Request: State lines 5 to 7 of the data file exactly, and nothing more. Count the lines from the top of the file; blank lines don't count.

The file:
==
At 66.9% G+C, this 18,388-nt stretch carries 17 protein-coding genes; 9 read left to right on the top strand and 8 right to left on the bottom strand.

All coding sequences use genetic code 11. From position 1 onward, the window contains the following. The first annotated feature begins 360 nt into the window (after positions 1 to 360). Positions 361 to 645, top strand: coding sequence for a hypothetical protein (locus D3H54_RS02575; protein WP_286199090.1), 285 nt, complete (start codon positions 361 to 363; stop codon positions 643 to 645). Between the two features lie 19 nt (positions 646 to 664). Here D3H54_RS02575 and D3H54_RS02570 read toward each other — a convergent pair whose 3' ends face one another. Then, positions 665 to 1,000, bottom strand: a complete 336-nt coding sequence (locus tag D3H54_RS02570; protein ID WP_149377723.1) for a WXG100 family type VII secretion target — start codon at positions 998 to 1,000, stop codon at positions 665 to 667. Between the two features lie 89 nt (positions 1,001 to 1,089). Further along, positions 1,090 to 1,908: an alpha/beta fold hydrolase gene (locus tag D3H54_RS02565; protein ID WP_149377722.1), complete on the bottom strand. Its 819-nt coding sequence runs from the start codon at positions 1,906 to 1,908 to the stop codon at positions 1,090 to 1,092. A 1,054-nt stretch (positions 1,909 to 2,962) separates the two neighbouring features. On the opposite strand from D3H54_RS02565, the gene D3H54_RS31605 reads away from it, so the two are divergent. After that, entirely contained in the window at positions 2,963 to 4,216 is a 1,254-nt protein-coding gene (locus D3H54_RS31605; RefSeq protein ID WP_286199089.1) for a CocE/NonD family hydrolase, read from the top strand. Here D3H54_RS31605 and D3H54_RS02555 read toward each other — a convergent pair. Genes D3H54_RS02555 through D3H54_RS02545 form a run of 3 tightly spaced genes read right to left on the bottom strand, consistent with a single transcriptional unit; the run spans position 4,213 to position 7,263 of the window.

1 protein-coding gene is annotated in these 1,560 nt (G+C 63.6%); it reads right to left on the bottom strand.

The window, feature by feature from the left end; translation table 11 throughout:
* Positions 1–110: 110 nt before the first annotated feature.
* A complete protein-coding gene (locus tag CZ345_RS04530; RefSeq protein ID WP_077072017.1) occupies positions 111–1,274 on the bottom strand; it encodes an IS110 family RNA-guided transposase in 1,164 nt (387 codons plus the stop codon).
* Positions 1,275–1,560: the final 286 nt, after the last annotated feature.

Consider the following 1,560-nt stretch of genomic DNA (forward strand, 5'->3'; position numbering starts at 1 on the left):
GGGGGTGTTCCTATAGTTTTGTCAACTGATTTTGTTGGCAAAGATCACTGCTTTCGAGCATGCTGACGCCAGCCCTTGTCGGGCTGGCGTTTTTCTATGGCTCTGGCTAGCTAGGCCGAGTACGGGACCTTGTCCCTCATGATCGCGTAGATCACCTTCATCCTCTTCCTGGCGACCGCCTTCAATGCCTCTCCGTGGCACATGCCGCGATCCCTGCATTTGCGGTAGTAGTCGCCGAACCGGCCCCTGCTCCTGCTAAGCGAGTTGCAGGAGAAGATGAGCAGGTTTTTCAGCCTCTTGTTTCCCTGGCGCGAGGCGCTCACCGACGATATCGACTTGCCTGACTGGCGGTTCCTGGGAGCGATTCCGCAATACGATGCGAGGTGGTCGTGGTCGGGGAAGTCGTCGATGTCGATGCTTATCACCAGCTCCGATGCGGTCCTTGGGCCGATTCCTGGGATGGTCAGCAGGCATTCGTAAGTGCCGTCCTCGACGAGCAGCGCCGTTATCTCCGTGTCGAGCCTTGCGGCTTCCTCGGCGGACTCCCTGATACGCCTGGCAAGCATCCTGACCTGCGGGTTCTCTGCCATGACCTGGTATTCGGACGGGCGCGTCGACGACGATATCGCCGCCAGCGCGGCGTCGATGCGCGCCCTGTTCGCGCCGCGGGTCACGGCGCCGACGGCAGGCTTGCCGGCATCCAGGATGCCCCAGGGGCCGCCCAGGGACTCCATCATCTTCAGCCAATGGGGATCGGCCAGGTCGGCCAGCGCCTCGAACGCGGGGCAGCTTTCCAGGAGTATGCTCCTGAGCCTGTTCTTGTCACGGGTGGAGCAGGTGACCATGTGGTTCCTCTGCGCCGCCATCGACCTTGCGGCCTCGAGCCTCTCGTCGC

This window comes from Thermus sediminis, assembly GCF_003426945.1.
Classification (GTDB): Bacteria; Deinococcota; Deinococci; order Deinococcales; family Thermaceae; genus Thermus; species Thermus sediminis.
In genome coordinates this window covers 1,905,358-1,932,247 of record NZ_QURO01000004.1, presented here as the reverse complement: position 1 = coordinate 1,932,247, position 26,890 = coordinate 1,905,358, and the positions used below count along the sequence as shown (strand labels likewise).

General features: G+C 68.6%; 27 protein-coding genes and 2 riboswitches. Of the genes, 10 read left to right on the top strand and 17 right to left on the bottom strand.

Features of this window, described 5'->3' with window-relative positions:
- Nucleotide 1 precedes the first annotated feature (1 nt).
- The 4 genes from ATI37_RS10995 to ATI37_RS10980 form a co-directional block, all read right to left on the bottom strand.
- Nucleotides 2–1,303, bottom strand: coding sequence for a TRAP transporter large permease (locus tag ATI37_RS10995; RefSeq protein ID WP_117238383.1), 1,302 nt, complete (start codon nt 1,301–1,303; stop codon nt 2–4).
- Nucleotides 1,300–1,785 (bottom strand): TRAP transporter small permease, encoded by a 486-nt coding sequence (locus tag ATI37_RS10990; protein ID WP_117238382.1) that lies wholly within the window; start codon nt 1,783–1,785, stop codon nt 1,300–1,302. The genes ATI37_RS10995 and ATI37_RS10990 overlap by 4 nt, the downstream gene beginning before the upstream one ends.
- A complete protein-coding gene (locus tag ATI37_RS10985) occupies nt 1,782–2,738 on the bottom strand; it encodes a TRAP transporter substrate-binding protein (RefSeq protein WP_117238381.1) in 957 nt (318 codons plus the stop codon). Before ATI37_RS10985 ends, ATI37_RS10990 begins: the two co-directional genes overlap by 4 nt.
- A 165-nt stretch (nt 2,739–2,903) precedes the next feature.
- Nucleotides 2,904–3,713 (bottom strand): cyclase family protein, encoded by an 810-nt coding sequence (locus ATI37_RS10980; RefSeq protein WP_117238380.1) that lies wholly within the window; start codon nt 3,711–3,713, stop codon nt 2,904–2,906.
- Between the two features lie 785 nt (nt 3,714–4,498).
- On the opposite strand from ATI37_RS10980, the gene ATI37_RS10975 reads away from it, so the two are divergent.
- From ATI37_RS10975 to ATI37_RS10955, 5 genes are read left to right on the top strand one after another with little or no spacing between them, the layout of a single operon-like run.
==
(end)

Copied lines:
* Positions 1–110: 110 nt before the first annotated feature.
* A complete protein-coding gene (locus tag CZ345_RS04530; RefSeq protein ID WP_077072017.1) occupies positions 111–1,274 on the bottom strand; it encodes an IS110 family RNA-guided transposase in 1,164 nt (387 codons plus the stop codon).
* Positions 1,275–1,560: the final 286 nt, after the last annotated feature.